The Calgary Ava-Leafs?

December 1st, 2014 | Posted in Commentary | By: D'Arcy McGrath

The buzzer sounds, and the Flames; all smiles, make their way to the dressing room in Arizona, fresh off a 3-0 victory and a four point, three game road trip.

PGA golfer Graham Delaet joins them soon after, cladded in head to toe Flames gear as Iphones flash catching the Saskatchewan native with his favourite Flames players.

Bob Hartley, the proud papa, talks to the CBC about the Flames work ethic, and how the world may be over looking the skill the team has amassed to go along with the elbow grease, and never say die attitude.

Back in Toronto, the on air desk guys suddenly realizing their extra time from a rapid game in the desert turn to the Flames as the topic, with Hrudey, Kypreos, and Elliot Friedman all gushing about the team speed, the goaltending, the defensive all star duo, and the fact the Flames are fun to watch.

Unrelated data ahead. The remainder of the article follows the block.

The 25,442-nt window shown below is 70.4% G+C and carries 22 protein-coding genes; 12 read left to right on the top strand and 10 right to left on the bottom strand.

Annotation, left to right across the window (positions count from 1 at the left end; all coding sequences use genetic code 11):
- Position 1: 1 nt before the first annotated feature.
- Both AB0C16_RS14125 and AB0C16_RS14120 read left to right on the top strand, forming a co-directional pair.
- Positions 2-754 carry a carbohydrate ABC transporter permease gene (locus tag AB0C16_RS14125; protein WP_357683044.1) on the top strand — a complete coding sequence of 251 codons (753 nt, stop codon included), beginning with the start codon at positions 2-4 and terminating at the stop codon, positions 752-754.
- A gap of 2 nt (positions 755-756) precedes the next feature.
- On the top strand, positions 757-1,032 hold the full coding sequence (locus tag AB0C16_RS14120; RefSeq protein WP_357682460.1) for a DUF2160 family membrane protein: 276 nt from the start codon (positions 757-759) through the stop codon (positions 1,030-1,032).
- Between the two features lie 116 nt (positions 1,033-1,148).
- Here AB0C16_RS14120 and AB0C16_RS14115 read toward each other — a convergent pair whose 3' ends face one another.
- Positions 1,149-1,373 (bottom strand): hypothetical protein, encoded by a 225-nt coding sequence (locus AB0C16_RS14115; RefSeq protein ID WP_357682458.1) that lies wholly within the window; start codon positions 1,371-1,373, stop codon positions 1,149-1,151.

A quick look at the advanced stats however tell a different tale, the Flames were on the wrong side of the advanced stat bottom line with a game corsi% rating of 45.2%. Two nights earlier, and impressive track meet of a game in San Jose had the club post a Corsi% number at a measly 37.9%.

I point all of this out, because things just don’t seem to add up. A hockey fan can be a homer, and I like anyone could certainly look at things through rose coloured glasses. But the head coach is carrying the same torch, and so too were the Toronto-centric desk jockeys in Toronto after watching the late game from two time zones away. Nobody has the Flames on the ropes, hoping against all hope that the legendary Kari Ramo could block just a few more of the 150 shots he faces every night playing for the weak and inexperienced Flames.